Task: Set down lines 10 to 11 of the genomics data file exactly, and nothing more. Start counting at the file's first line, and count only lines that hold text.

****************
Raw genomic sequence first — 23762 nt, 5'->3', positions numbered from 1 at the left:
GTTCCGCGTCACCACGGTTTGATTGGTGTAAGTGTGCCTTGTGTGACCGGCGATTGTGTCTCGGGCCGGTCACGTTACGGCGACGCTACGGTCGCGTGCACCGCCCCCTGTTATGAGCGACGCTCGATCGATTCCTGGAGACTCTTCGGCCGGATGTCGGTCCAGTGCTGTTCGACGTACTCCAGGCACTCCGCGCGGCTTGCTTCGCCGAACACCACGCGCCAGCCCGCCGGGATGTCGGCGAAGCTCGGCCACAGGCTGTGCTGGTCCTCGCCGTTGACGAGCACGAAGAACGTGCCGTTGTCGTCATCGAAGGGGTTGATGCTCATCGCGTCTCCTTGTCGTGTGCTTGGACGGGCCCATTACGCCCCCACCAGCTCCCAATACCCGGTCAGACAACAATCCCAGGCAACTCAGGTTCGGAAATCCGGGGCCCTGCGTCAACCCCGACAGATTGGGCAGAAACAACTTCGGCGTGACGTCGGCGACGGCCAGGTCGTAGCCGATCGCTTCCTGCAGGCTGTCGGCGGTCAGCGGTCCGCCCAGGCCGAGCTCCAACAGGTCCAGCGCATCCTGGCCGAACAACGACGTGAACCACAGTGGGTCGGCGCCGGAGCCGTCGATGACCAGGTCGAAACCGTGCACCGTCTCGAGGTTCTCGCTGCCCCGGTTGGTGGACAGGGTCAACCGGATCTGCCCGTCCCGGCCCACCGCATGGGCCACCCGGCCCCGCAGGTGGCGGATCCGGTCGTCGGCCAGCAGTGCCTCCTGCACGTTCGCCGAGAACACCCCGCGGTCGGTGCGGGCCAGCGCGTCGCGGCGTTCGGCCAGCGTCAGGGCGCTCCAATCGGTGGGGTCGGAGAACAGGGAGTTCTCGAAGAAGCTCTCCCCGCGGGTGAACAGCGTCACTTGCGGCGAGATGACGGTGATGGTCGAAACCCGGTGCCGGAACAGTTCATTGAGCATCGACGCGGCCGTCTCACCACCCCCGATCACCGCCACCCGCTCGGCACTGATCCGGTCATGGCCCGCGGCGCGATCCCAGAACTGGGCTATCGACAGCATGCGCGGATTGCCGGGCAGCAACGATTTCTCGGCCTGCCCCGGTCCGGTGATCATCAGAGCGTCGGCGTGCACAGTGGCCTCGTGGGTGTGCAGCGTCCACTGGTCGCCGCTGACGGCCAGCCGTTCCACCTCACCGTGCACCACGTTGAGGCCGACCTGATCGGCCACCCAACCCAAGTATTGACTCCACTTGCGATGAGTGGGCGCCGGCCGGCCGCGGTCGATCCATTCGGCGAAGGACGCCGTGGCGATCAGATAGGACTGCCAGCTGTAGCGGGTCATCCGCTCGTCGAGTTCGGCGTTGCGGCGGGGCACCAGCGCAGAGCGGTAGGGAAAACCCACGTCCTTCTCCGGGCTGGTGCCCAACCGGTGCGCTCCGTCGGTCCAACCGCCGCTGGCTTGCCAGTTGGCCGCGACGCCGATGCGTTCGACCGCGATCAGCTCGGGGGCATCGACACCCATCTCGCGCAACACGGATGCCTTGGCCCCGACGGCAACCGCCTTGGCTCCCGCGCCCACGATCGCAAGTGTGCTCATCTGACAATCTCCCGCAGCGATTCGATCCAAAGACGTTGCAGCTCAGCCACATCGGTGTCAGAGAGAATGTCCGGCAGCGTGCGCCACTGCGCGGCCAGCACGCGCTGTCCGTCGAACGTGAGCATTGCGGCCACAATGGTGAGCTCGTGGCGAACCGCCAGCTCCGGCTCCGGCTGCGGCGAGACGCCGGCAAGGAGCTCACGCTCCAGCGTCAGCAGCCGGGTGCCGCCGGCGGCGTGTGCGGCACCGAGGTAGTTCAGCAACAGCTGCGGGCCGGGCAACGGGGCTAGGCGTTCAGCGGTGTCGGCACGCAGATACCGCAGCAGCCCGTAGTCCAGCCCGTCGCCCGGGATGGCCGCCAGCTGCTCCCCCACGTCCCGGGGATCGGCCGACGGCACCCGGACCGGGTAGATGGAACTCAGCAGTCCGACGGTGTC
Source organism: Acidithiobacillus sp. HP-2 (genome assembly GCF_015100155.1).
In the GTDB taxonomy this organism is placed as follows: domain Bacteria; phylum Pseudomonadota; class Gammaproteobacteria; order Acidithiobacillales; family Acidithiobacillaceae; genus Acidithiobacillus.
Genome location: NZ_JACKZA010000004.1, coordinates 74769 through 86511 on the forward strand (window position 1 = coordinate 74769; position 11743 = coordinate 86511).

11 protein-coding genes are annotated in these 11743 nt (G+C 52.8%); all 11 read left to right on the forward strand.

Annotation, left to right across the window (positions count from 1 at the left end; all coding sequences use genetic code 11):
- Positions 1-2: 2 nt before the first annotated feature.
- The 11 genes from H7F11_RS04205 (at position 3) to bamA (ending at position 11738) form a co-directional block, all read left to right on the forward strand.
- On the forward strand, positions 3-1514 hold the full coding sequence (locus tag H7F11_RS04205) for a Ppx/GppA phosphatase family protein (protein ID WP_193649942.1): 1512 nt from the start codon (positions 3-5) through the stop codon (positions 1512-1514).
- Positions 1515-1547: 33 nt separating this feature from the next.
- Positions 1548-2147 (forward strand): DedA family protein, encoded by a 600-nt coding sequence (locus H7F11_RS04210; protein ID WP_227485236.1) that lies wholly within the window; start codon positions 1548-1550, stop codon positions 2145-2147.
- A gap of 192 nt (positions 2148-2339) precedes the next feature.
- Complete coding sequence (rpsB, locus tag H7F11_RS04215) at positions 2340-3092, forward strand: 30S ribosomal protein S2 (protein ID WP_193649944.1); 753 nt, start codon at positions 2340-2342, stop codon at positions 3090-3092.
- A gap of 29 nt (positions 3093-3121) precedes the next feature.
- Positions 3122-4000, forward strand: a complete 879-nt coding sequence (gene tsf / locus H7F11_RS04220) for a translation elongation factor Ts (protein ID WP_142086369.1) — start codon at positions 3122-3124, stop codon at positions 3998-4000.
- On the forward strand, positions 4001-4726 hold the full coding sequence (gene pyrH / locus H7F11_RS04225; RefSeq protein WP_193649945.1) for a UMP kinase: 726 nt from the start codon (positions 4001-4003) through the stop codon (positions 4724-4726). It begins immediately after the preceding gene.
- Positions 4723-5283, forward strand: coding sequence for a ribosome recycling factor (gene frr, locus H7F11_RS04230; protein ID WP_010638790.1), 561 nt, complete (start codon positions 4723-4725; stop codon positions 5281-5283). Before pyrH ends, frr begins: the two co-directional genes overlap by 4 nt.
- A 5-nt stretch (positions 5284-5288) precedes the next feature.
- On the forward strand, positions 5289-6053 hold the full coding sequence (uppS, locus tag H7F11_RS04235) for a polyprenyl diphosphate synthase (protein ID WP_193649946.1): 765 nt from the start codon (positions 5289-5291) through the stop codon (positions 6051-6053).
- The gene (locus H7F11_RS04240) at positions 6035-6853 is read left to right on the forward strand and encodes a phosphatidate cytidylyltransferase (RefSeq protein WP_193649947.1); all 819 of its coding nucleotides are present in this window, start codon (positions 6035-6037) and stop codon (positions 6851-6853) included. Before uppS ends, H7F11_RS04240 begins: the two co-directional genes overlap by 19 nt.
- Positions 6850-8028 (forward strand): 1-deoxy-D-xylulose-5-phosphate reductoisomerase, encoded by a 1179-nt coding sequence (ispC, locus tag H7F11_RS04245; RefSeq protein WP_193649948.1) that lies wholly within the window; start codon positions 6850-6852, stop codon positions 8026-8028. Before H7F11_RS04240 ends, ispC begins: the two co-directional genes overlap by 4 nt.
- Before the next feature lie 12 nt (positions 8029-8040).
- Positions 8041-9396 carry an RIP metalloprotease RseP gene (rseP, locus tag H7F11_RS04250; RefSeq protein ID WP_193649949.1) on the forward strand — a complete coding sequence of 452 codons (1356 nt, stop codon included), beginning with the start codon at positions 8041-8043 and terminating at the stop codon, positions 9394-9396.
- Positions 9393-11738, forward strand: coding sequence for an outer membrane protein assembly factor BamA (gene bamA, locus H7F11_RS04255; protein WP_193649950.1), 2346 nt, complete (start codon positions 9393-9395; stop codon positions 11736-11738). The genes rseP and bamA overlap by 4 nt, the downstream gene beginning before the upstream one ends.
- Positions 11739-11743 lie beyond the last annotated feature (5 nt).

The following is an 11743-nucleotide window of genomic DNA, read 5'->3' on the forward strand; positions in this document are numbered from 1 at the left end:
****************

- On the forward strand, positions 3-1514 hold the full coding sequence (locus tag H7F11_RS04205) for a Ppx/GppA phosphatase family protein (protein ID WP_193649942.1): 1512 nt from the start codon (positions 3-5) through the stop codon (positions 1512-1514).
- Positions 1515-1547: 33 nt separating this feature from the next.